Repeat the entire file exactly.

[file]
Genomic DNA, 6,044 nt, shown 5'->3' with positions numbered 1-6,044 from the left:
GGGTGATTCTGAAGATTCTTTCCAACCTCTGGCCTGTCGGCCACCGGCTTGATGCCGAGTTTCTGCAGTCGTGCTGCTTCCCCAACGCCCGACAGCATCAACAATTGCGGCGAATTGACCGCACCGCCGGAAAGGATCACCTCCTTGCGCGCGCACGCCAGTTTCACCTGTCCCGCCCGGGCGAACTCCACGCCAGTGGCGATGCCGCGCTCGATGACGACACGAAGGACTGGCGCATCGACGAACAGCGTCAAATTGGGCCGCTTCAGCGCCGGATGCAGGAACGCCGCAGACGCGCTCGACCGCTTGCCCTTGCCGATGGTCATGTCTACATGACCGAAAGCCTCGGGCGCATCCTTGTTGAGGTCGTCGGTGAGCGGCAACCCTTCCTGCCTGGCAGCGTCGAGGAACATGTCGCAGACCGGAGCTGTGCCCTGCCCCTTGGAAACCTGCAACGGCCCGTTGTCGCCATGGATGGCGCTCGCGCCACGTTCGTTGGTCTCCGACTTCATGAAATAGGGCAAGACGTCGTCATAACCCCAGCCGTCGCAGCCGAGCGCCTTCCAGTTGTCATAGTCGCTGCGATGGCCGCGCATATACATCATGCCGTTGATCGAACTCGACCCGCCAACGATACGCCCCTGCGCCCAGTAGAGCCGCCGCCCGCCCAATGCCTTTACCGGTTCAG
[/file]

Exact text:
Genomic DNA, 6,044 nt, shown 5'->3' with positions numbered 1-6,044 from the left:
GGGTGATTCTGAAGATTCTTTCCAACCTCTGGCCTGTCGGCCACCGGCTTGATGCCGAGTTTCTGCAGTCGTGCTGCTTCCCCAACGCCCGACAGCATCAACAATTGCGGCGAATTGACCGCACCGCCGGAAAGGATCACCTCCTTGCGCGCGCACGCCAGTTTCACCTGTCCCGCCCGGGCGAACTCCACGCCAGTGGCGATGCCGCGCTCGATGACGACACGAAGGACTGGCGCATCGACGAACAGCGTCAAATTGGGCCGCTTCAGCGCCGGATGCAGGAACGCCGCAGACGCGCTCGACCGCTTGCCCTTGCCGATGGTCATGTCTACATGACCGAAAGCCTCGGGCGCATCCTTGTTGAGGTCGTCGGTGAGCGGCAACCCTTCCTGCCTGGCAGCGTCGAGGAACATGTCGCAGACCGGAGCTGTGCCCTGCCCCTTGGAAACCTGCAACGGCCCGTTGTCGCCATGGATGGCGCTCGCGCCACGTTCGTTGGTCTCCGACTTCATGAAATAGGGCAAGACGTCGTCATAACCCCAGCCGTCGCAGCCGAGCGCCTTCCAGTTGTCATAGTCGCTGCGATGGCCGCGCATATACATCATGCCGTTGATCGAACTCGACCCGCCAACGATACGCCCCTGCGCCCAGTAGAGCCGCCGCCCGCCCAATGCCTTTACCGGTTCAG